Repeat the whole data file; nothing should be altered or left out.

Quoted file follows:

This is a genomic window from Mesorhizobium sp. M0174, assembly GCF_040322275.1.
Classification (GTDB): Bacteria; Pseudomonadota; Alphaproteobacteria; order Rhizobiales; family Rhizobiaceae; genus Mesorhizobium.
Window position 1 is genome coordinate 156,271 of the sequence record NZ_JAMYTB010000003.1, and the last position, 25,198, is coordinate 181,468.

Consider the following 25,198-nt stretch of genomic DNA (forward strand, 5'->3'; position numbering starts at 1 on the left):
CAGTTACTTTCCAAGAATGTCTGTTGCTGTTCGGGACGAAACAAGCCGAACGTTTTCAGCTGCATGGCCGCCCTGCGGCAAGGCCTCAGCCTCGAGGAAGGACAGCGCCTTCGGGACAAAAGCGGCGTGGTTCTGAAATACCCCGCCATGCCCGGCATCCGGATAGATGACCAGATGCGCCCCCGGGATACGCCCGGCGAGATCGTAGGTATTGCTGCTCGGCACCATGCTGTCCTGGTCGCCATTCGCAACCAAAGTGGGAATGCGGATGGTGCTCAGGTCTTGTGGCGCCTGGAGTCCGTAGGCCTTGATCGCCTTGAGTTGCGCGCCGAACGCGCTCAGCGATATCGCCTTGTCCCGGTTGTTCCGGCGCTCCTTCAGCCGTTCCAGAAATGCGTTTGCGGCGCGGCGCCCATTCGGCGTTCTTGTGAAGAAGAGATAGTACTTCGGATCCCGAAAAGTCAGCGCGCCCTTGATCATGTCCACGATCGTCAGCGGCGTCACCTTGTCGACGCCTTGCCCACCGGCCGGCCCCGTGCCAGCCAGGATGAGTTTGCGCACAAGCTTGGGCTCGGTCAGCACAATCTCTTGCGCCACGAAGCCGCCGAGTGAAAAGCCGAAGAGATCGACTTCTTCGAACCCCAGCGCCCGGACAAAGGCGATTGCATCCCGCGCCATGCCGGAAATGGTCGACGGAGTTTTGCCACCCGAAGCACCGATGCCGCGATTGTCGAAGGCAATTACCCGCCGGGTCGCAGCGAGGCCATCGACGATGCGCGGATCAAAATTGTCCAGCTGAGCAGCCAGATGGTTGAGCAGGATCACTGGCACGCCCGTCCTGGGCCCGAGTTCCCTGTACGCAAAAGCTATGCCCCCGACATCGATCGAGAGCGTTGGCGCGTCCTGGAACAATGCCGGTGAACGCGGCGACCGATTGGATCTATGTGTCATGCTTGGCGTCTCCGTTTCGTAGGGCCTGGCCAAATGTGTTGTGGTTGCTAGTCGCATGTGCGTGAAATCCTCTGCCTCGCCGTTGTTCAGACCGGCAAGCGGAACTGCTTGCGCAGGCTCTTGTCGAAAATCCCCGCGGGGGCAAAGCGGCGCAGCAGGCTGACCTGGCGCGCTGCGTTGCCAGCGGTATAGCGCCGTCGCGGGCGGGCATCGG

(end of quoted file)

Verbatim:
This is a genomic window from Mesorhizobium sp. M0174, assembly GCF_040322275.1.
Classification (GTDB): Bacteria; Pseudomonadota; Alphaproteobacteria; order Rhizobiales; family Rhizobiaceae; genus Mesorhizobium.
Window position 1 is genome coordinate 156,271 of the sequence record NZ_JAMYTB010000003.1, and the last position, 25,198, is coordinate 181,468.

Consider the following 25,198-nt stretch of genomic DNA (forward strand, 5'->3'; position numbering starts at 1 on the left):
CAGTTACTTTCCAAGAATGTCTGTTGCTGTTCGGGACGAAACAAGCCGAACGTTTTCAGCTGCATGGCCGCCCTGCGGCAAGGCCTCAGCCTCGAGGAAGGACAGCGCCTTCGGGACAAAAGCGGCGTGGTTCTGAAATACCCCGCCATGCCCGGCATCCGGATAGATGACCAGATGCGCCCCCGGGATACGCCCGGCGAGATCGTAGGTATTGCTGCTCGGCACCATGCTGTCCTGGTCGCCATTCGCAACCAAAGTGGGAATGCGGATGGTGCTCAGGTCTTGTGGCGCCTGGAGTCCGTAGGCCTTGATCGCCTTGAGTTGCGCGCCGAACGCGCTCAGCGATATCGCCTTGTCCCGGTTGTTCCGGCGCTCCTTCAGCCGTTCCAGAAATGCGTTTGCGGCGCGGCGCCCATTCGGCGTTCTTGTGAAGAAGAGATAGTACTTCGGATCCCGAAAAGTCAGCGCGCCCTTGATCATGTCCACGATCGTCAGCGGCGTCACCTTGTCGACGCCTTGCCCACCGGCCGGCCCCGTGCCAGCCAGGATGAGTTTGCGCACAAGCTTGGGCTCGGTCAGCACAATCTCTTGCGCCACGAAGCCGCCGAGTGAAAAGCCGAAGAGATCGACTTCTTCGAACCCCAGCGCCCGGACAAAGGCGATTGCATCCCGCGCCATGCCGGAAATGGTCGACGGAGTTTTGCCACCCGAAGCACCGATGCCGCGATTGTCGAAGGCAATTACCCGCCGGGTCGCAGCGAGGCCATCGACGATGCGCGGATCAAAATTGTCCAGCTGAGCAGCCAGATGGTTGAGCAGGATCACTGGCACGCCCGTCCTGGGCCCGAGTTCCCTGTACGCAAAAGCTATGCCCCCGACATCGATCGAGAGCGTTGGCGCGTCCTGGAACAATGCCGGTGAACGCGGCGACCGATTGGATCTATGTGTCATGCTTGGCGTCTCCGTTTCGTAGGGCCTGGCCAAATGTGTTGTGGTTGCTAGTCGCATGTGCGTGAAATCCTCTGCCTCGCCGTTGTTCAGACCGGCAAGCGGAACTGCTTGCGCAGGCTCTTGTCGAAAATCCCCGCGGGGGCAAAGCGGCGCAGCAGGCTGACCTGGCGCGCTGCGTTGCCAGCGGTATAGCGCCGTCGCGGGCGGGCATCGG